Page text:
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Amanda Neff

Navy

Amanda Neff is finding more “water time” as a West Virginia University student than she has in her 13-plus years with the U.S. Navy and Navy Reserves.

The senior from Clay, W.Va., is studying exercise physiology with an emphasis on aquatic therapy. Part of her coursework involves shadowing aquatic therapists.

“I can see myself going into aquatic rehab,” Neff said. “You hear people [recovering from injuries] in the water say, ‘I can’t do this on land.’ That’s rewarding as a student.”

You might think that with her Navy background, she’s already spent a chunk of her life in and on the water. But she never worked on a ship.

“My Navy experience is different,” she said. “The aircraft I’ve worked on are too big for a ship.”

So much for civilian assumptions of the military.

Neff, a petty officer first class, is an aviation electrician. While on active duty, she repaired aircraft used for anti-submarine warfare and battlespace surveillance.

She joked that the “AE” abbreviation for “aviation electrician” really stands for “aviation everything.”

“If there’s a problem with the aircraft, they call us,” she said.

Neff’s job has evolved over the years along with military technology. Now, as a member of the Navy Reserves, she focuses on unmanned aircraft systems – drones.

“Now I fly from a computer with three monitors, two keyboards and two mice,” Neff said.

Neff wanted to join the military even though she had the West Virginia Promise Scholarship.

“I was against going to college after high school,” Neff said. “Growing up, my dad always said, ‘You need to join the military. There’s nothing here for you. Get out of here.’ I said, ‘OK, dad.’ So that’s what happened.”

Her Navy career took her on four deployments: Qatar and Djibouti, Qatar, Afghanistan and the Horn of Africa.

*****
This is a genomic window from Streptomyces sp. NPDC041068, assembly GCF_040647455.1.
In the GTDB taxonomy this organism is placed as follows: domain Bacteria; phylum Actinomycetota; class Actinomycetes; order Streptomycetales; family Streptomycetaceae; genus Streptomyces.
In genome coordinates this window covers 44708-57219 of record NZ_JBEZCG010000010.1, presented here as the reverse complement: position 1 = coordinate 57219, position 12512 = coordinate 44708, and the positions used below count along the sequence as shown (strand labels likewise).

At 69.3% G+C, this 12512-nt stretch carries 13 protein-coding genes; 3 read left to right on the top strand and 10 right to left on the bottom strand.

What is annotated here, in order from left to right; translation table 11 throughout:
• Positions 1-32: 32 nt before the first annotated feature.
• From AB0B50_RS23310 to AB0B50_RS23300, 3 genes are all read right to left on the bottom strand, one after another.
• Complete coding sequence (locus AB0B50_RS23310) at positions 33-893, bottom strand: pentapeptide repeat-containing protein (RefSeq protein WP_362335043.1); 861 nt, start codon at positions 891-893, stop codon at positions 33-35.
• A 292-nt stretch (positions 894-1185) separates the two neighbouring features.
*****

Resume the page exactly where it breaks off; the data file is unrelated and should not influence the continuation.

In Afghanistan, she worked with the Navy’s Female Engagement Team, a program composed of female sailors who would develop trust-based relationships with Afghan women encountered on patrols. Due to cultural norms in some Muslim countries, male troops are prohibited from interacting with women. So women in the military took on those roles.

“We were there to bridge the cultural gap,” Neff said. “I was proud to be part of that, to build trust with the Afghan women and to help the mission of the Navy.”

Neff left active duty in 2012 and enlisted in the Reserves. She had deferred her Promise Scholarship for seven years and the deadline was approaching.

It was time to go to school. She enrolled at WVU Tech as a biology student and even ran cross country for the Golden Bears.

Then she was called up by the Reserves for a year.

Then she went back to school for a semester.

Then the Reserves called her up for another year.

Then it was back to school for semester.

Then she went on military orders for three years.

Now she’s finally wrapping up her final year of college (hopefully without interruption) at WVU in Morgantown.

“I’ve been recalled three times since joining the Reserves,” she said. “I haven’t gone to school consistently, and it’s been tough to transition.”

When Neff came to WVU in the fall of 2017, she had forgotten so much after a three-year detour from academics that she failed an organic chemistry class.

“I wasn’t ready to come back,” she said. “It was a disaster. I knew I couldn’t be successful in biology anymore.”

So she found a field she could excel at – exercise physiology.

The major switch came during an early morning workout at the Student Rec Center. Neff struck up a conversation with another woman in the locker room. Neff talked about her on-again, off-again status as a student and revealed to the woman what she really wanted to accomplish with a college degree.

That woman was Lori Sherlock, associate professor and aquatic therapy coordinator for the exercise physiology program.

“She asked, ‘Have you thought about ex phys?’” Neff said. “She said I should look into it. She was right, and I transferred.”

As for the Navy Reserves, Neff is staying put.

“I’ve got six-and-a-half years left in the Reserves and I’m going to stick with it,” she said. “I’ll be 37 when I can retire.”

Then she can have all the water time she wants.

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